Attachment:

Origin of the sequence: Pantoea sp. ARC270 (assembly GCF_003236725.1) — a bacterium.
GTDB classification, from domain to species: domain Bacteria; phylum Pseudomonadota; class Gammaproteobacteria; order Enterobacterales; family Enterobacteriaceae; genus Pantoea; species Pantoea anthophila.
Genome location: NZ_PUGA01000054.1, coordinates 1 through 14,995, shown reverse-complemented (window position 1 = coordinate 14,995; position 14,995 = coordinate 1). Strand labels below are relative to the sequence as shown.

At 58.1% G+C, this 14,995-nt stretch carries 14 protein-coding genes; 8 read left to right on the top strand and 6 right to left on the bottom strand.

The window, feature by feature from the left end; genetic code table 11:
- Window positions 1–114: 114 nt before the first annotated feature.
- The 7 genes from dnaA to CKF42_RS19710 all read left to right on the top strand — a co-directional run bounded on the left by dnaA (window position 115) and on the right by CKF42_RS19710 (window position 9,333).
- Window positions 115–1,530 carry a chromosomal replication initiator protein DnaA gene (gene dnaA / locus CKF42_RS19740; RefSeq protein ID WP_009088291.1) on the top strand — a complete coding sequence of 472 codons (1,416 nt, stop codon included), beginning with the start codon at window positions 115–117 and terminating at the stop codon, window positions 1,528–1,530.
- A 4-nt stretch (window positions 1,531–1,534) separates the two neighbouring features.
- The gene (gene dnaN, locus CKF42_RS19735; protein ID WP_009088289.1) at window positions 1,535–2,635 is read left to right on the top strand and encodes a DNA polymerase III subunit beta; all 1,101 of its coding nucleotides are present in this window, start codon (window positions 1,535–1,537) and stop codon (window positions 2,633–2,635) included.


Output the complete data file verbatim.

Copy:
Origin of the sequence: Pantoea sp. ARC270 (assembly GCF_003236725.1) — a bacterium.
GTDB classification, from domain to species: domain Bacteria; phylum Pseudomonadota; class Gammaproteobacteria; order Enterobacterales; family Enterobacteriaceae; genus Pantoea; species Pantoea anthophila.
Genome location: NZ_PUGA01000054.1, coordinates 1 through 14,995, shown reverse-complemented (window position 1 = coordinate 14,995; position 14,995 = coordinate 1). Strand labels below are relative to the sequence as shown.

At 58.1% G+C, this 14,995-nt stretch carries 14 protein-coding genes; 8 read left to right on the top strand and 6 right to left on the bottom strand.

The window, feature by feature from the left end; genetic code table 11:
- Window positions 1–114: 114 nt before the first annotated feature.
- The 7 genes from dnaA to CKF42_RS19710 all read left to right on the top strand — a co-directional run bounded on the left by dnaA (window position 115) and on the right by CKF42_RS19710 (window position 9,333).
- Window positions 115–1,530 carry a chromosomal replication initiator protein DnaA gene (gene dnaA / locus CKF42_RS19740; RefSeq protein ID WP_009088291.1) on the top strand — a complete coding sequence of 472 codons (1,416 nt, stop codon included), beginning with the start codon at window positions 115–117 and terminating at the stop codon, window positions 1,528–1,530.
- A 4-nt stretch (window positions 1,531–1,534) separates the two neighbouring features.
- The gene (gene dnaN, locus CKF42_RS19735; protein ID WP_009088289.1) at window positions 1,535–2,635 is read left to right on the top strand and encodes a DNA polymerase III subunit beta; all 1,101 of its coding nucleotides are present in this window, start codon (window positions 1,535–1,537) and stop codon (window positions 2,633–2,635) included.